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1. The number of hours worked has an impact on workers' well-being and labour productivity.

2. These statistics are important in monitoring working conditions and analysing economic developments.​​

There are three measures of hours worked, which are consistent with the concepts and definitions recommended by the International Labour Organisation (ILO).


Paid Hours Worked (PHW)

This refers to all periods of time for which employees receive payment from their employer, regardless of whether the hours are actually worked.

It includes one’s standard hours of work, commonly stipulated in the employment contract, as well as any paid overtime hours. Time that is paid for but not worked, such as annual leave, public holidays and sick leave, are also covered.

It excludes unpaid overtime put in by employees, such as those by executives. Hours worked by self-employed persons are also not captured, as they do not receive salary as remuneration.


Usual Hours Worked (UHW)

This refers to the hours that an employed person typically works in any given week, regardless of whether they are paid for it.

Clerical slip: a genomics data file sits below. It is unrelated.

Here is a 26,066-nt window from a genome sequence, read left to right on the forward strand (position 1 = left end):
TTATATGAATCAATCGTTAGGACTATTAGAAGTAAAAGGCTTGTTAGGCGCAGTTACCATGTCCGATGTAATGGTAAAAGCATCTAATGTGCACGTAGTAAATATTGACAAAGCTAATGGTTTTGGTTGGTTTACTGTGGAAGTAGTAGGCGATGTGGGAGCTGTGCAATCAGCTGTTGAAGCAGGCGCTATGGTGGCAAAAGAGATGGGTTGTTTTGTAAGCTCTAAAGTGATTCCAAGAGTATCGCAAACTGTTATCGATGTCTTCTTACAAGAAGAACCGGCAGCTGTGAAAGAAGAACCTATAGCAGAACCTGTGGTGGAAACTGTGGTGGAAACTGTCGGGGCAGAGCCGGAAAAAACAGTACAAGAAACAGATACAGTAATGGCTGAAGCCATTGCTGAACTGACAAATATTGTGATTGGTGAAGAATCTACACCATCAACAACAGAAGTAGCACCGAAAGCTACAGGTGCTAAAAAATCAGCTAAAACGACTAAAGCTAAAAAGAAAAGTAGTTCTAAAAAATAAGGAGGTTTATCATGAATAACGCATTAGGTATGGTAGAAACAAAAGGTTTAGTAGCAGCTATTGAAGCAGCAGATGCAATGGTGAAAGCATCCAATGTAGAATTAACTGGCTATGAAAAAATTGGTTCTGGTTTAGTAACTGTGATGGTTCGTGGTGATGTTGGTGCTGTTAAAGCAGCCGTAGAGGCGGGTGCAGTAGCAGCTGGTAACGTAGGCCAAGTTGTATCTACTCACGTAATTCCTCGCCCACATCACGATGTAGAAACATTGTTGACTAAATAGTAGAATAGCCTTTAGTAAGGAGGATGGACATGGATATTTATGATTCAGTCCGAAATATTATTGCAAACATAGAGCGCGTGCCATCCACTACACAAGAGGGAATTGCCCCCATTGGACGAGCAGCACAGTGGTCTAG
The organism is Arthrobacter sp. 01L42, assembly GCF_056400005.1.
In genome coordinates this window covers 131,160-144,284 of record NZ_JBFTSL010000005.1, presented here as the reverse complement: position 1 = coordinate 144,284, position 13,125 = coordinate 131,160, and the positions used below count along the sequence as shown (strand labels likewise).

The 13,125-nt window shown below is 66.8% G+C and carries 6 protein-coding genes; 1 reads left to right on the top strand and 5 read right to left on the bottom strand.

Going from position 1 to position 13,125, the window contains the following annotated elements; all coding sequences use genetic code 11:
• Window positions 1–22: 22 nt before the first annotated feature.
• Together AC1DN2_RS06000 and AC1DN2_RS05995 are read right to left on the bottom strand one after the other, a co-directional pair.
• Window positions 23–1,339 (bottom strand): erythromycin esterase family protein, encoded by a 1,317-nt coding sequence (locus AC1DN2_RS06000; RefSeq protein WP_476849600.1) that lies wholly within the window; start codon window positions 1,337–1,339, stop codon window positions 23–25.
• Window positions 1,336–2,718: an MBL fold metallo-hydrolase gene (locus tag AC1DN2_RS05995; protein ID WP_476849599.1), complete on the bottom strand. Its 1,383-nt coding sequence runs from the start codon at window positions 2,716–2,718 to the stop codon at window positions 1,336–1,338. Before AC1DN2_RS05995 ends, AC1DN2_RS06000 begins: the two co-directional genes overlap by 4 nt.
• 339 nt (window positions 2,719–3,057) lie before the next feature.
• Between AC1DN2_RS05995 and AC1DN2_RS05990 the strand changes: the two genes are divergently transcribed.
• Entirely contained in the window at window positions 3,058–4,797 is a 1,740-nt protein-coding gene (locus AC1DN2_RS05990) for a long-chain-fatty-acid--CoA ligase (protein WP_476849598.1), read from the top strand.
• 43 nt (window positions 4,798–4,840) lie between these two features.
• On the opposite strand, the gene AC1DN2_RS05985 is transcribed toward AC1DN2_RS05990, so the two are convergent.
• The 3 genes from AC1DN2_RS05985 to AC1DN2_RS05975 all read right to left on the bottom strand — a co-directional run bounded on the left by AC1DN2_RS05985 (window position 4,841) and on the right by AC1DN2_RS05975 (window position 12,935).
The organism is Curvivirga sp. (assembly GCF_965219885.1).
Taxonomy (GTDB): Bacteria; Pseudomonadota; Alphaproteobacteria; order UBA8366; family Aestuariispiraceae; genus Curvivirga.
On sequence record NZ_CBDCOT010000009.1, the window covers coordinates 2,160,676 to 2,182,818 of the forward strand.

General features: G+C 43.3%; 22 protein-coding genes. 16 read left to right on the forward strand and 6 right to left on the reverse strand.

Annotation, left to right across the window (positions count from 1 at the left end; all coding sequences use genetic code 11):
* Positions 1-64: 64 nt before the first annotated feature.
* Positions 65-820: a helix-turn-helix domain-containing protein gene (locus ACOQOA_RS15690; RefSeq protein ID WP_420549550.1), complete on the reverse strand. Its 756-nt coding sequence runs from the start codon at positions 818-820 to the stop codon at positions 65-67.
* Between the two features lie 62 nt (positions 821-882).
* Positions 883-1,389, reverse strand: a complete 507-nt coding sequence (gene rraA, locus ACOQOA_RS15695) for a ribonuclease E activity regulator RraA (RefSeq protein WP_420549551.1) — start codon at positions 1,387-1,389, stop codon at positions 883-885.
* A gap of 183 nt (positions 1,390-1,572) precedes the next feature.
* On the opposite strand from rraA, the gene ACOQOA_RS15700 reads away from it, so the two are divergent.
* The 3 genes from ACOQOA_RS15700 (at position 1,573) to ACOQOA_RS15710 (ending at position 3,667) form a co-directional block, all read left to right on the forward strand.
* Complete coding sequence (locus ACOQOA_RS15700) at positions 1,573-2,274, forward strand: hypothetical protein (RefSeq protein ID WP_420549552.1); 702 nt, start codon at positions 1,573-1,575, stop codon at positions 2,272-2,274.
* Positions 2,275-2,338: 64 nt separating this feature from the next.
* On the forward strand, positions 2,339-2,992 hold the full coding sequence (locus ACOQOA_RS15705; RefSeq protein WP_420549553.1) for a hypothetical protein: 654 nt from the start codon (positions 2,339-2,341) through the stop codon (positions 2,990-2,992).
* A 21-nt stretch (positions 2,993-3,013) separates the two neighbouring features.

It includes the overtime hours that are regularly put in, even if they are unpaid. For instance, if an individual regularly checks his or her work emails after dinner at home for an hour, this time spent would be included. For persons who hold multiple jobs, this measure captures the sum of hours worked in all jobs.

As the measure covers one’s typical weekly work schedule, irregular arrangements are not taken into account since they are not recurrent over a long observation period within the year. Examples include annual leave, public holidays, sick leave and ad-hoc overtime required during peak periods or for work exigencies, e.g. to meet a project deadline.

​Actual Hours Worked (AHW)

This refers to the actual time spent by employed persons on work activities, regardless of whether the hours are regular in nature or whether they are paid for.

It includes all forms of overtime hours of work. Similar to usual hours worked, it covers the time put in for all jobs that an individual held during the reference period.

It excludes all the time spent away from work, even if that time is paid for.